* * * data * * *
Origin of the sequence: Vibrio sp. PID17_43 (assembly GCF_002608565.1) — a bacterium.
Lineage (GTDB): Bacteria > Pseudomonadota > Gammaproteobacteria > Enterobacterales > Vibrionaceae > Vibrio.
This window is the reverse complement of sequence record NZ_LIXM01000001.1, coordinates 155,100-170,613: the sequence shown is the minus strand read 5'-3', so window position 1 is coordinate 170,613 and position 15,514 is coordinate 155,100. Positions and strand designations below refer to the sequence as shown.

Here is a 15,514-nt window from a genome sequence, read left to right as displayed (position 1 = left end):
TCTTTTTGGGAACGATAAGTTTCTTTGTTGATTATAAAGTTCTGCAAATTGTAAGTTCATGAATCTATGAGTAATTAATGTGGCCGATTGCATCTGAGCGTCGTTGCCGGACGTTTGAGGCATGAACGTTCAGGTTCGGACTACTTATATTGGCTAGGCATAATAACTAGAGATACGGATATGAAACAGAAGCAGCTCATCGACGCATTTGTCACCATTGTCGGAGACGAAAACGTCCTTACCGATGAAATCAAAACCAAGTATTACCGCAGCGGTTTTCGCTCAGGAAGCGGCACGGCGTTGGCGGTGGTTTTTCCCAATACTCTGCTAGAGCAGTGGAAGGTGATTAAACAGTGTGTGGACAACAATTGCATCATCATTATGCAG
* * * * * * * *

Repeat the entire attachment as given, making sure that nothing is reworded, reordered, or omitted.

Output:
Origin of the sequence: Vibrio sp. PID17_43 (assembly GCF_002608565.1) — a bacterium.
Lineage (GTDB): Bacteria > Pseudomonadota > Gammaproteobacteria > Enterobacterales > Vibrionaceae > Vibrio.
This window is the reverse complement of sequence record NZ_LIXM01000001.1, coordinates 155,100-170,613: the sequence shown is the minus strand read 5'-3', so window position 1 is coordinate 170,613 and position 15,514 is coordinate 155,100. Positions and strand designations below refer to the sequence as shown.

Here is a 15,514-nt window from a genome sequence, read left to right as displayed (position 1 = left end):
TCTTTTTGGGAACGATAAGTTTCTTTGTTGATTATAAAGTTCTGCAAATTGTAAGTTCATGAATCTATGAGTAATTAATGTGGCCGATTGCATCTGAGCGTCGTTGCCGGACGTTTGAGGCATGAACGTTCAGGTTCGGACTACTTATATTGGCTAGGCATAATAACTAGAGATACGGATATGAAACAGAAGCAGCTCATCGACGCATTTGTCACCATTGTCGGAGACGAAAACGTCCTTACCGATGAAATCAAAACCAAGTATTACCGCAGCGGTTTTCGCTCAGGAAGCGGCACGGCGTTGGCGGTGGTTTTTCCCAATACTCTGCTAGAGCAGTGGAAGGTGATTAAACAGTGTGTGGACAACAATTGCATCATCATTATGCAG